I started off this article with a top five in mind, but the list quickly grew, so I decided to cap it off at eight in an effort to remain concise. The long and short of it is that I think Brink could be the next Borderlands-style surprise hit, and I want to bring others in on the excitement.
For those of you unfamiliar with this "little-known" gem, here is an outline of the top eight reasons you should think about picking up today's big release.
1) 8-player co-op
You can play Brink's entire campaign with seven of your closest friends. This isn't some tacked-on feature; it's a core idea that developer Splash Damage built the experience around. It's much more than a bullet point on the box: Co-op is why you play the game.
2) Class-based gameplay that actually requires teamwork
Sure, you could argue that Brink isn't the first game to have class-based team play, and you'd be right. But it may be the best. While games like Battlefield have similar classes like medics, engineers, and soldiers, only Brink forces players to use these abilities collectively to accomplish their missions. Teamwork in Battlefield is an option that makes you more successful, but in Brink it's a requirement.
For instance, you can play as a sniper, but instead of sitting back and picking guys off in one hit, you only deal around 80 percent damage. This means you'll need your friends to help out to finish off a foe. Other situations may call for an engineer to free a teammate who has stepped on a mine or require a medic to buff a fellow soldier's health to ensure he has time to plant an explosive.
3) Artificial intelligence that is actually intelligent
So you jump online, and you notice that none of your buddies are around to play some co-op. With Brink, it seems as though you have nothing to worry about. In numerous trials and demos, many testers were unaware that the guys fighting beside them weren't actually humans beings. Instead, they were seeing Brink's A.I. system at work.
4) It's your game
Brink features some of the most distinctive customization you've seen in a first-person shooter. You can outfit each weapon with unique scopes, add-ons, and skins. The same goes for your character. By fully taking advantage of its attractive art style, Brink allows you to customize your shirt, shoes, pants, hair, face makeup, and body style as you see fit. This makes each character on the battlefield one of a kind. It's like dressing up a Barbie, only with more guns and more awesomeness.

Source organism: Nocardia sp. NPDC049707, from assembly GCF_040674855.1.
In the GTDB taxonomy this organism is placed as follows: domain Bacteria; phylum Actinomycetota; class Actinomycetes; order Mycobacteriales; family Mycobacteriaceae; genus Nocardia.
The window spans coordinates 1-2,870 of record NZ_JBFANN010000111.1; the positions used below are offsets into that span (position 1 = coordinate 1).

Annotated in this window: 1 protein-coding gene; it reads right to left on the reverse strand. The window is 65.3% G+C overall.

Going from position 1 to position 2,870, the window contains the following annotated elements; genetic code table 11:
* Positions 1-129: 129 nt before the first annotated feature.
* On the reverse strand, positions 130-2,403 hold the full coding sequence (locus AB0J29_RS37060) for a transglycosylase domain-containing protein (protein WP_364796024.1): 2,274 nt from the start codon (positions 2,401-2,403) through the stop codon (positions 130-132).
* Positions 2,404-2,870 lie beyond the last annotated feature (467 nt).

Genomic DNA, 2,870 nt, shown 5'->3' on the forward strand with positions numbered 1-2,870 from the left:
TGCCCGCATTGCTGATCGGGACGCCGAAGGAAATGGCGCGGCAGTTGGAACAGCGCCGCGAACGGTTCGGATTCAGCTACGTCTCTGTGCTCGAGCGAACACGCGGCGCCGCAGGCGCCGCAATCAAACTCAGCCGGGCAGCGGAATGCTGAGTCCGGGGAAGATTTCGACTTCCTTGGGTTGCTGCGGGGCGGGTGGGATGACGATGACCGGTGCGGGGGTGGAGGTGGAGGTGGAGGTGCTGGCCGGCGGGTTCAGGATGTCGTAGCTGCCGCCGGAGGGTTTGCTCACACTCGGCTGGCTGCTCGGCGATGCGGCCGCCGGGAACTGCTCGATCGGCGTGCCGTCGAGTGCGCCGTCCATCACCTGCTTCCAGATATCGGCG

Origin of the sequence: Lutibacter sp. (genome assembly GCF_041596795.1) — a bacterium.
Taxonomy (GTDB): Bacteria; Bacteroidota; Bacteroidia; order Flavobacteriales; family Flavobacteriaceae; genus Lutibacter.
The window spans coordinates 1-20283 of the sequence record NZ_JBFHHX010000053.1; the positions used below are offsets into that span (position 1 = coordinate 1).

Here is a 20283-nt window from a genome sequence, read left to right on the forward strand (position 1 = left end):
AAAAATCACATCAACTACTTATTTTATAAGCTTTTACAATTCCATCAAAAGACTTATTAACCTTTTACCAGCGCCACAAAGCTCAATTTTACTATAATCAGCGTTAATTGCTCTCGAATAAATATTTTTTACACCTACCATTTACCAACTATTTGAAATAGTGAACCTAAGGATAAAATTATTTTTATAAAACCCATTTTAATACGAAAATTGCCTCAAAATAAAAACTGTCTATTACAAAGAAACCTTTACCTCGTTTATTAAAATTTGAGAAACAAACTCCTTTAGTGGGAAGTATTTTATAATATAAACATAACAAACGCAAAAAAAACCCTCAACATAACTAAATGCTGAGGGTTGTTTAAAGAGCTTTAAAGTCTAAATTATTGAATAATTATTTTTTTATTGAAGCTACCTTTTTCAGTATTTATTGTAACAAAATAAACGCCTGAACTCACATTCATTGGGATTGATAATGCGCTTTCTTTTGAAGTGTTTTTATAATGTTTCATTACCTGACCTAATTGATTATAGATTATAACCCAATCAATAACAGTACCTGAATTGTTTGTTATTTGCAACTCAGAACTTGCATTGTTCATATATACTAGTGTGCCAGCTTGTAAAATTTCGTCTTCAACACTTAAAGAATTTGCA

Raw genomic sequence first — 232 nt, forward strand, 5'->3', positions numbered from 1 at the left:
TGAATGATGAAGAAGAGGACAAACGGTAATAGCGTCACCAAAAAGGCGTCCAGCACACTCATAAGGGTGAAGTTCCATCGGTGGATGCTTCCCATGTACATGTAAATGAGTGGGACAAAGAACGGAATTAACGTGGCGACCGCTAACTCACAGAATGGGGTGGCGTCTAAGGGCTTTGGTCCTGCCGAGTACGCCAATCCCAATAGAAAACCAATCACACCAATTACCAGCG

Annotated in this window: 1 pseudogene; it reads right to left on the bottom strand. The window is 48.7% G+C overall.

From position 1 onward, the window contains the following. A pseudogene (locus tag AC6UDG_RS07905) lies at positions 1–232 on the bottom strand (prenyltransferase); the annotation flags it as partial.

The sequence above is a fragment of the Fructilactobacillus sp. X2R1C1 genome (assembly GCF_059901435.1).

5) The Dynamic Mission Wheel
After seeing and playing Brink for the first time, one innovation made me wonder why no other developer had thought of it before: reactive mission objectives. Some titles ante up with weapon wheels, but Brink raises the stakes with a mission wheel.
This unique feature takes into account kinds of support players need on the field of battle, dynamically creates objectives, and awards XP accordingly. One minute, it may task you to help your fallen comrades, and the next minute, you may choose to switch classes and need to repair a gun emplacement. The game always has a handful of options available to you at any given time.
6) Running like a ninja
One aspect of Brink that Splash Damage has made particular note of is its parkour abilities. While the movement options aren't as robust as Mirror's Edge, Brink integrates gunplay and mobility in a much better fashion.
You can run in, cannons blazing, while hurdling a wall and sliding into an enemy emplacement, only to finish the bad guy off with a well-timed shotgun blast. On top of that, the aforementioned customization affects mobility. If you choose a small, nimble body type, you can access more areas than a larger, bullet-sponge body type. Other games may have great shooting or great acrobatics, but only Brink merges the two into a creative, cohesive, standout experience.
7) You put story in my multiplayer?
Brink's cut-scenes do more than open each co-op campaign: They flesh out an ongoing narrative. And if that's not interesting enough, you can also play the co-op campaign levels competitively. This means that you can fight through one level solo, and if playing by your lonesome bores you, you can decide to finish the story playing against online opponents.
8) Challenges = Training
One feature that Splash Damage seems especially proud of is Brink's challenge mode. This portion of the game is more than merely a task list that unlocks character-customization items; it also serves as a fun way to hone your skills. Splash Damage admits that in playtests a lot of people weren't using the game's parkour abilities effectively at first, but after a few runs through some of the parkour challenges, they had it mastered and were using it in the main game.
If you visit The Weekly Blend regularly, you've probably aware that were not shy about our enthusiasm for Brink. The game that has been on our radar since we first did an video interview with the game's developers, Splash Damage, at PAX Prime in 2009. You can check it out on YouTube here.